Does Moscow care at all about international declarations of outrage over its behavior in Syria? Could threats of legal action against Russian officers involved in the siege of Aleppo affect their decisions? Over the past week, Western and Arab diplomats made a concerted push to shame Russia and the Syrian regime into curtailing their operations in Aleppo, with a flurry of meetings and statements in Brussels, New York and Geneva. But it is not clear that President Vladimir Putin and his advisers take all this sound and fury very seriously. The crisis may just exacerbate splits between Western and non-Western powers over the future of international justice.
Meeting in Brussels at the end of last week, European Union leaders criticized Russia for the “current atrocities” in Syria, but made only a mild threat of potential sanctions. In Geneva, Britain initiated an emergency session of the U.N. Human Rights Council that authorized a special inquiry into the situation in Aleppo—over Russian objections. In New York, Canada led a group of 69 states to call a special session of the General Assembly to discuss how to deal with Syria while the Security Council is deadlocked.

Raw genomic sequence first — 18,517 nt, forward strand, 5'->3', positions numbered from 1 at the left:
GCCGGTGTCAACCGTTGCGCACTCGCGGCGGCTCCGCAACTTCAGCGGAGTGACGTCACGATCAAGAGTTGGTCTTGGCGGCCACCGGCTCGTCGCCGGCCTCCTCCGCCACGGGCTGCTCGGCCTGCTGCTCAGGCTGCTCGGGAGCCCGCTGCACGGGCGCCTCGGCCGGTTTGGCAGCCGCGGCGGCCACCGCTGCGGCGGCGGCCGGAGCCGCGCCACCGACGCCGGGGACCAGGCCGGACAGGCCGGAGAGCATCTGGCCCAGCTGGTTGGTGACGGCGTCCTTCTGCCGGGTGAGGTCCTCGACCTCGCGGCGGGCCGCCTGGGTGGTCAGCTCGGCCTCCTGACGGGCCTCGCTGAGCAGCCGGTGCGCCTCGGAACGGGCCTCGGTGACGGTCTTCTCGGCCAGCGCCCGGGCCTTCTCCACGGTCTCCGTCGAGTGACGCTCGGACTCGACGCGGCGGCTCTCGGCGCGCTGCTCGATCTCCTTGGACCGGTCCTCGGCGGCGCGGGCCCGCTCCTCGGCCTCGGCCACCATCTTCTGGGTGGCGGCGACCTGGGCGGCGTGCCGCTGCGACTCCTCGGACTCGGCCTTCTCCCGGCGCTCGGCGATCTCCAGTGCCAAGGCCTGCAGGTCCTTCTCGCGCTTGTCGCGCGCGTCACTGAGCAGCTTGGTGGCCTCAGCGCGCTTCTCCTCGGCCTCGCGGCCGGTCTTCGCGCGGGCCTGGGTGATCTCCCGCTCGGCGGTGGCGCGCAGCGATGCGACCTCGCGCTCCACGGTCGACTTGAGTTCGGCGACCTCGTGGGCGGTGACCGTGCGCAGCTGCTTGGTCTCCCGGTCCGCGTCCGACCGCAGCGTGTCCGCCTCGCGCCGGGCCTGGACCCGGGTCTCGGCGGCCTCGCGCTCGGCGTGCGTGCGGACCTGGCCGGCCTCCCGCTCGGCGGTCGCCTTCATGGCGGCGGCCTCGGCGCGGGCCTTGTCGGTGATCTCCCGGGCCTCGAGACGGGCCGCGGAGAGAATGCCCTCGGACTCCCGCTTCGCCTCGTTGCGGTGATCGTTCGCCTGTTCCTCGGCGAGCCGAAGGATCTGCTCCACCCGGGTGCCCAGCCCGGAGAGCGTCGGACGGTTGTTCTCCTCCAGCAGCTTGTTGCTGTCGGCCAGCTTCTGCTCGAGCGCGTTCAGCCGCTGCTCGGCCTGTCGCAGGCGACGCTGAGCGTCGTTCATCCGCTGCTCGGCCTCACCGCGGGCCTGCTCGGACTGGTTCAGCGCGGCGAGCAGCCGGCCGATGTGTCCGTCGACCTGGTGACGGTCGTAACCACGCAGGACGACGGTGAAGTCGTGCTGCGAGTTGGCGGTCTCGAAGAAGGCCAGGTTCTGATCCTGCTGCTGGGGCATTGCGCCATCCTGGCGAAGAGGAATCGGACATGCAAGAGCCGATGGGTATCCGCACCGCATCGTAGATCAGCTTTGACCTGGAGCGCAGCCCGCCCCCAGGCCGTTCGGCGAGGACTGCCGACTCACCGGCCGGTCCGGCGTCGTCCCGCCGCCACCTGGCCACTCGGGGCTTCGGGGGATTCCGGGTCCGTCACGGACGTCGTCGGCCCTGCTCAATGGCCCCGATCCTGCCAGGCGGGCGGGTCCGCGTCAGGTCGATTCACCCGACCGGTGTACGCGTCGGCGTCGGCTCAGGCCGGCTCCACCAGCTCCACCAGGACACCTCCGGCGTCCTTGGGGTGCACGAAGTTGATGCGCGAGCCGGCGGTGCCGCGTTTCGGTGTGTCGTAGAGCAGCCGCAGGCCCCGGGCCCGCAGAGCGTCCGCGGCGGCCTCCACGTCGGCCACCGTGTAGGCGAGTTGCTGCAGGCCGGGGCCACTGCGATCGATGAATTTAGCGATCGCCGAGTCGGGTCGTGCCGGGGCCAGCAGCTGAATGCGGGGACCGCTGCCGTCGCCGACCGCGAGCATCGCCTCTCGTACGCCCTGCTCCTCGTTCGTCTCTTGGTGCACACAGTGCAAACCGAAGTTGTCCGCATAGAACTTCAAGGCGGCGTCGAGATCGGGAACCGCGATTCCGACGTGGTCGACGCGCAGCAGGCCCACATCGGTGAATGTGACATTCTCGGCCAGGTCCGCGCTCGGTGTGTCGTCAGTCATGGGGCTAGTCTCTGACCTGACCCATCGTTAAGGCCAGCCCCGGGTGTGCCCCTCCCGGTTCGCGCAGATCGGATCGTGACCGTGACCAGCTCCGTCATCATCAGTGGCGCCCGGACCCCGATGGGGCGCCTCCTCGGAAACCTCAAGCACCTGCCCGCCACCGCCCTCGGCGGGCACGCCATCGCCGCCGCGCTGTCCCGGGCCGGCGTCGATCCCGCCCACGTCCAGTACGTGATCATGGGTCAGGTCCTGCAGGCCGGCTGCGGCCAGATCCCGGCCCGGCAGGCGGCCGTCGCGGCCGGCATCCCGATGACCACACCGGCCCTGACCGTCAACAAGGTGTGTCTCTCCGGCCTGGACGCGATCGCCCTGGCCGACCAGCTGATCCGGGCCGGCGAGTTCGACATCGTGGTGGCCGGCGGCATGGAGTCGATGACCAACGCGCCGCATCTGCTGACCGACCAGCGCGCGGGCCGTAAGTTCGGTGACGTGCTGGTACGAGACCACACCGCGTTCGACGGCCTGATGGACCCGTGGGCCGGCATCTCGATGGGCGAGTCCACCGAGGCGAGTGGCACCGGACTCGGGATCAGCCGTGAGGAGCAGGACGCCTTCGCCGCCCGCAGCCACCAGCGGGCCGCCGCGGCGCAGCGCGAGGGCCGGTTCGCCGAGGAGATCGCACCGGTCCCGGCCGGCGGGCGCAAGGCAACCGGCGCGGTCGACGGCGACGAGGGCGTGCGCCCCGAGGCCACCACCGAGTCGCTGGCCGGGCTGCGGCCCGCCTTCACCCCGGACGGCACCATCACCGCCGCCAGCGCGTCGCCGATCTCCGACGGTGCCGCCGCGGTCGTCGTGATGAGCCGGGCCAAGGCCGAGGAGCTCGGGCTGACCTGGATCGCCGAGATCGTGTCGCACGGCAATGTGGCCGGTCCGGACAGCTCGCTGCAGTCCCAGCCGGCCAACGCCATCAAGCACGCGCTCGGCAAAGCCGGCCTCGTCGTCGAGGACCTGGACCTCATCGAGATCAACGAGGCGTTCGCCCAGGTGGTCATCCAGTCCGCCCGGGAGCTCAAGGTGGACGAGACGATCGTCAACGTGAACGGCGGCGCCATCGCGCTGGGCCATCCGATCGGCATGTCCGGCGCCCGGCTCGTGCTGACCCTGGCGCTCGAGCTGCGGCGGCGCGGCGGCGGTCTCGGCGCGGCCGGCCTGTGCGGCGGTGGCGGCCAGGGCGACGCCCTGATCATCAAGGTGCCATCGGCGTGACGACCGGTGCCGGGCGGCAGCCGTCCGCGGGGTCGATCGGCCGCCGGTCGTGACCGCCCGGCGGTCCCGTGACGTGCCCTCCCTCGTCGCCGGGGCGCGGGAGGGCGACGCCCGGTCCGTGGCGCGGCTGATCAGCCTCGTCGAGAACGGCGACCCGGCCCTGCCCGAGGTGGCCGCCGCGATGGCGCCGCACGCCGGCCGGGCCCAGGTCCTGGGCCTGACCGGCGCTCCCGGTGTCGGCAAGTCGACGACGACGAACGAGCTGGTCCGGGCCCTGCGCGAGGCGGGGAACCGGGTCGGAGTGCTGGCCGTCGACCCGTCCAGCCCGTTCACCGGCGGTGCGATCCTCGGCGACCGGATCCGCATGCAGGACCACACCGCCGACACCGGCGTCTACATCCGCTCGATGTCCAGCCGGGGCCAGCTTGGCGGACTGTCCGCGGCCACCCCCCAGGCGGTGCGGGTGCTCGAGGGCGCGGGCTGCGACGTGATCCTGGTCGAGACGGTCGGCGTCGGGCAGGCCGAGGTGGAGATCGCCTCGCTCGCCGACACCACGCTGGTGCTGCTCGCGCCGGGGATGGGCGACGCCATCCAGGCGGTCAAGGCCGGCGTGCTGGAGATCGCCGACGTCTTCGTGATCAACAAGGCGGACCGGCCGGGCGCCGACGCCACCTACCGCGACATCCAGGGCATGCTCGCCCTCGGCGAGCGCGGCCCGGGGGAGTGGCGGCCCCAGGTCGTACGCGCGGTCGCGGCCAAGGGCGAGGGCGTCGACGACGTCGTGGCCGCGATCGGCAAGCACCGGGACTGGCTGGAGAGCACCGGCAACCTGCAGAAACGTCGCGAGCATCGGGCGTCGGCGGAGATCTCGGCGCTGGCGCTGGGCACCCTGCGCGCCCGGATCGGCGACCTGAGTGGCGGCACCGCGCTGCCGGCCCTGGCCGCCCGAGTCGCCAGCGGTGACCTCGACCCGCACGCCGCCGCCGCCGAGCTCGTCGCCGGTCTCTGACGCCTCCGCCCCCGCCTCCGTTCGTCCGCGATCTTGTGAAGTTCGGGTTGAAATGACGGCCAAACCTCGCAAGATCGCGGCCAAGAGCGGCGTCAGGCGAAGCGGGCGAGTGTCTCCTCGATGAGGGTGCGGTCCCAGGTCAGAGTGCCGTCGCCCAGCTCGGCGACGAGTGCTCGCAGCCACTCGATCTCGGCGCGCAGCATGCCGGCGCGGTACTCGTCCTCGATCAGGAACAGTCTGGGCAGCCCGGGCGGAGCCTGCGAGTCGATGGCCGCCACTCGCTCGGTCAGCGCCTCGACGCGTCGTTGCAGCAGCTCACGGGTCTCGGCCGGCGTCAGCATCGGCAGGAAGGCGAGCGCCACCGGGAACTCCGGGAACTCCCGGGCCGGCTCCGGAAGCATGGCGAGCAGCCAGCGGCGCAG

There is talk of the General Assembly launching a new mechanism for gathering detailed evidence of war crimes in Syria, buttressing existing human rights inquiries and potentially laying the groundwork for future war crimes trials of officials from Syrian President Bashar al-Assad’s regime, and their Russian counterparts. But any serious legal action is hypothetical for now. Moscow vetoed a French-led effort to refer Syria to the International Criminal Court in 2014. Last week’s talk of sanctions and future war crimes trials did appear to ruffle the Russians a little, and Moscow and Damascus declared a short-term “humanitarian pause” in Aleppo. But they have since returned to the offensive, and Western officials believe that they will ramp up their attacks further.